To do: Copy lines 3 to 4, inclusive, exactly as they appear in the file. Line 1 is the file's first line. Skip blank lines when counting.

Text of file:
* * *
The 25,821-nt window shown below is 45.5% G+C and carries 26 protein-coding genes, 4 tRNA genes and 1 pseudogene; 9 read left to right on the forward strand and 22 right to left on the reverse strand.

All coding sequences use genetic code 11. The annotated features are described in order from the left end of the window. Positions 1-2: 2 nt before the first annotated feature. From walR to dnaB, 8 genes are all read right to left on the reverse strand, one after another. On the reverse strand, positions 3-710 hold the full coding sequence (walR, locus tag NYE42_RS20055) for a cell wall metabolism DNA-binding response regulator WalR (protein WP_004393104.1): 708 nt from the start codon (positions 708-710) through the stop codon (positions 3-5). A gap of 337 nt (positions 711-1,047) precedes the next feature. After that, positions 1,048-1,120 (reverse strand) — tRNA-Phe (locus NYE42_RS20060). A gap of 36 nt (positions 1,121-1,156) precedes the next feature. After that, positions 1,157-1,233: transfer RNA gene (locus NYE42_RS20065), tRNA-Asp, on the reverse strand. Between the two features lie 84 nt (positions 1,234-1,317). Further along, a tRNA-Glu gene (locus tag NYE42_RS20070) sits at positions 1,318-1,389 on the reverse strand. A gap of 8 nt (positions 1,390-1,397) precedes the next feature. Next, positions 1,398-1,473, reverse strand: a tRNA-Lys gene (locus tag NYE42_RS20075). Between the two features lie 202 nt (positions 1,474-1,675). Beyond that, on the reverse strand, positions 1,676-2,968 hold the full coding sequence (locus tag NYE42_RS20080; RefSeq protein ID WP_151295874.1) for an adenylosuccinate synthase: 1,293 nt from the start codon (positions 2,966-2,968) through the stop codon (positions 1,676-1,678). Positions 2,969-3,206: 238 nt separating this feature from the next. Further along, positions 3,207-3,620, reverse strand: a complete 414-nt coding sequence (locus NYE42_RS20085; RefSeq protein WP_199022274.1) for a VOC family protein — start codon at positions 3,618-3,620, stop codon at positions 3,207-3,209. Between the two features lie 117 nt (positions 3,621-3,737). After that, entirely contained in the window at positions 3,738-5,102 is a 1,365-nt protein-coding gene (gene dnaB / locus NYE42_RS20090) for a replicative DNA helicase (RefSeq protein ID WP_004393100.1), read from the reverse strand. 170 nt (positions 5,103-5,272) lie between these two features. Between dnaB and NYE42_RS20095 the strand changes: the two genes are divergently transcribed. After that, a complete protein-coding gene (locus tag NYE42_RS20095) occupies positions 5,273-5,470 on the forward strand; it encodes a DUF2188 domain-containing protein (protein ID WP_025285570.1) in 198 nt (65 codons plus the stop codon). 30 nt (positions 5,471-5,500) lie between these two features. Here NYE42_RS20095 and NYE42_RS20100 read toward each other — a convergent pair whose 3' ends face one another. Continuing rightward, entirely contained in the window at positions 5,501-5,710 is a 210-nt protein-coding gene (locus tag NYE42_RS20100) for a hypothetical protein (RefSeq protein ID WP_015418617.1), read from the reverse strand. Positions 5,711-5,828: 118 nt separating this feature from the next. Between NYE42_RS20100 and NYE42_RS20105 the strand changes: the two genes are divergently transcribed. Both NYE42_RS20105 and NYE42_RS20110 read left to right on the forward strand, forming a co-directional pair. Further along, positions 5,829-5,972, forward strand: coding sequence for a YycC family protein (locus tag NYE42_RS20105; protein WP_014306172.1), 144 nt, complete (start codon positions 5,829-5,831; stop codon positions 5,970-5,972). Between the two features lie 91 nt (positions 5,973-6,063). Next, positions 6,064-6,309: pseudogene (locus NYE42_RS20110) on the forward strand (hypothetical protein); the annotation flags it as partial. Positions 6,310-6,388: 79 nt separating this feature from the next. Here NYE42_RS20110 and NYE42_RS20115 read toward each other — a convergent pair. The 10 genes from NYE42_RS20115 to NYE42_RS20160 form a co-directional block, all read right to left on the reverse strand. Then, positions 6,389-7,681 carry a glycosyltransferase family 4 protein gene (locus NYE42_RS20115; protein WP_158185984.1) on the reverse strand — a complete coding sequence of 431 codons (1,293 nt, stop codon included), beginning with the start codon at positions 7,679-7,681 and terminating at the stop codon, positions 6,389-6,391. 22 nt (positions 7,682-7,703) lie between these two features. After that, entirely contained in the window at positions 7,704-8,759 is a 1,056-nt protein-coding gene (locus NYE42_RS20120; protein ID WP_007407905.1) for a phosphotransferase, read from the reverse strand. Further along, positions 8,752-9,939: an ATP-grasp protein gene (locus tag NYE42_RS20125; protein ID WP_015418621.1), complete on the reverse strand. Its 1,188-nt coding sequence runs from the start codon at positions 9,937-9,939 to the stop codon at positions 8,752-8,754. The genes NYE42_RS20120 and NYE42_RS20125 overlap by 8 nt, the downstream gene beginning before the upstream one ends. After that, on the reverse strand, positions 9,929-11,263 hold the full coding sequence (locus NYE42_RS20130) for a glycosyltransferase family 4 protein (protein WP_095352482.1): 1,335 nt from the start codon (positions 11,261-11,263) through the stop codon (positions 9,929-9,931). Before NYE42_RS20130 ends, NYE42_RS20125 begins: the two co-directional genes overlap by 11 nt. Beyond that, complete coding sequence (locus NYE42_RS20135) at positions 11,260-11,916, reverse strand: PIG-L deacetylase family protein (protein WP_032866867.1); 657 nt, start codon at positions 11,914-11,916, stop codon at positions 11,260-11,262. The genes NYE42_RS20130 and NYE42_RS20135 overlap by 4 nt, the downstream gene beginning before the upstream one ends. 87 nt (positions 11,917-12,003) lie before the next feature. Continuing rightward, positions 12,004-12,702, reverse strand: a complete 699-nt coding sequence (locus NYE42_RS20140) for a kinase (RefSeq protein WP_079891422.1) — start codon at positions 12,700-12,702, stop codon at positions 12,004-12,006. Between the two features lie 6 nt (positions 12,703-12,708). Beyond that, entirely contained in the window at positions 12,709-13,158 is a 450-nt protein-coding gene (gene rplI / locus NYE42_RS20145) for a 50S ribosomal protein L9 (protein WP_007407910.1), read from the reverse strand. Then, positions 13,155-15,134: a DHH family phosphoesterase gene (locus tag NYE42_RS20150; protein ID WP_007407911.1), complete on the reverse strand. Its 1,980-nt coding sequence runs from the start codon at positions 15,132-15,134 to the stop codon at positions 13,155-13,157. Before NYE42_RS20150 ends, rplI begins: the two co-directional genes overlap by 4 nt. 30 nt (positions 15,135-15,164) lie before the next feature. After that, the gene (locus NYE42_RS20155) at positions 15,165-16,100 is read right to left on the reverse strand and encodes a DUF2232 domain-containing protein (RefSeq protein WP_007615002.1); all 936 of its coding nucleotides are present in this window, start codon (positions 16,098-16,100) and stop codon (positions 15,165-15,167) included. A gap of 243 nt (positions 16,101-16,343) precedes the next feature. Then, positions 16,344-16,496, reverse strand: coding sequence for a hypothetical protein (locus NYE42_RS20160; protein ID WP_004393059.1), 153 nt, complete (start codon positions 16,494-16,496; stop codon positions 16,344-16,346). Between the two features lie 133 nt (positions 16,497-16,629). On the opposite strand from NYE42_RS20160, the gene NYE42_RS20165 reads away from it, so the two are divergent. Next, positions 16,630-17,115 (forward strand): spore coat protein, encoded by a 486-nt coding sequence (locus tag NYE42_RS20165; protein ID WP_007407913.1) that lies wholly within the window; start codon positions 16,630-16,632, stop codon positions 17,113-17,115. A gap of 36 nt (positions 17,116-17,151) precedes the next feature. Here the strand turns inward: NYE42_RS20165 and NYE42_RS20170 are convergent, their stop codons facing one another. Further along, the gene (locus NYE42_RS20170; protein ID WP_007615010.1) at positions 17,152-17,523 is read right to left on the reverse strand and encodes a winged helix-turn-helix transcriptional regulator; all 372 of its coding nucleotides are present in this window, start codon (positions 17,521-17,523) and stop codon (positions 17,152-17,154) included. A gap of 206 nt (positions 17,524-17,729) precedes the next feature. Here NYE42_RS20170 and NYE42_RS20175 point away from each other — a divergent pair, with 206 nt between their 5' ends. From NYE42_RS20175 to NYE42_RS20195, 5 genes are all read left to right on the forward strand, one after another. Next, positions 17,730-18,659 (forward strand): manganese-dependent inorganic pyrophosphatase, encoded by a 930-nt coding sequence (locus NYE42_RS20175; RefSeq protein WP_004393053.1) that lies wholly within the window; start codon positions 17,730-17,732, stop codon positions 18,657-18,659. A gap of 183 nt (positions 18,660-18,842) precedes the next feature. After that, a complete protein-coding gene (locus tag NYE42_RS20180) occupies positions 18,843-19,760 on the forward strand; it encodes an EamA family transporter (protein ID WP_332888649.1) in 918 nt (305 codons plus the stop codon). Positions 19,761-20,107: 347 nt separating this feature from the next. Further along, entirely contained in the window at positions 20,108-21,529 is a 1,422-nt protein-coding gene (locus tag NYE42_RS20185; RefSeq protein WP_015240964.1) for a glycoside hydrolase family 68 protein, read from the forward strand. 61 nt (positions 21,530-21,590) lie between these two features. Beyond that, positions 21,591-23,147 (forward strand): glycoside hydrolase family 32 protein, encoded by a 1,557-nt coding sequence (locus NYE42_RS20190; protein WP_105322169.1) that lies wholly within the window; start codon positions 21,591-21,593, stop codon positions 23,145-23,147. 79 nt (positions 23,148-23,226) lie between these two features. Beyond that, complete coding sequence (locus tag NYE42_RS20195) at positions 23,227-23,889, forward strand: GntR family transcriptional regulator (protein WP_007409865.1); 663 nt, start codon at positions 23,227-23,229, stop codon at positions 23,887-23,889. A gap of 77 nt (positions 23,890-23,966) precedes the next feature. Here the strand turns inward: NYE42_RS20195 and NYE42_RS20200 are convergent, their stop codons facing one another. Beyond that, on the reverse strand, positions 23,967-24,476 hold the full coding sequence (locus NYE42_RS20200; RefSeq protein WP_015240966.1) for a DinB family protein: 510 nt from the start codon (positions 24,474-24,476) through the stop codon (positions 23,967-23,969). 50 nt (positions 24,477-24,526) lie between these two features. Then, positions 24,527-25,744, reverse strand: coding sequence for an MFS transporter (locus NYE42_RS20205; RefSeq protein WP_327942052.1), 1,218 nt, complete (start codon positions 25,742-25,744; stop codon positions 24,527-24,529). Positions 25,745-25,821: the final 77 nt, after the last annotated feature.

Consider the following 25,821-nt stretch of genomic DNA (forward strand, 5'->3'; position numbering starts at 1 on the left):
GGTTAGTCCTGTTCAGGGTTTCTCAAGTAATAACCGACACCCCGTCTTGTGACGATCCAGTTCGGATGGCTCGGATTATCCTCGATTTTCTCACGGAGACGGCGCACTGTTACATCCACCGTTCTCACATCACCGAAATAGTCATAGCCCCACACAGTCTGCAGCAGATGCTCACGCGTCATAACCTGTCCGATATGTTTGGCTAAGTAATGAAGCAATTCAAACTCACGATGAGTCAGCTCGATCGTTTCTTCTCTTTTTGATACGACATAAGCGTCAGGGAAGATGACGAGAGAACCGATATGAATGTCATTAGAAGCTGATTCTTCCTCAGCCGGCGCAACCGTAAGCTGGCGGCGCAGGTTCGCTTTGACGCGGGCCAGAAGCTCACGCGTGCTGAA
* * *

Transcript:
Consider the following 25,821-nt stretch of genomic DNA (forward strand, 5'->3'; position numbering starts at 1 on the left):
GGTTAGTCCTGTTCAGGGTTTCTCAAGTAATAACCGACACCCCGTCTTGTGACGATCCAGTTCGGATGGCTCGGATTATCCTCGATTTTCTCACGGAGACGGCGCACTGTTACATCCACCGTTCTCACATCACCGAAATAGTCATAGCCCCACACAGTCTGCAGCAGATGCTCACGCGTCATAACCTGTCCGATATGTTTGGCTAAGTAATGAAGCAATTCAAACTCACGATGAGTCAGCTCGATCGTTTCTTCTCTTTTTGATACGACATAAGCGTCAGGGAAGATGACGAGAGAACCGATATGAATGTCATTAGAAGCTGATTCTTCCTCAGCCGGCGCAACCGTAAGCTGGCGGCGCAGGTTCGCTTTGACGCGGGCCAGAAGCTCACGCGTGCTGAA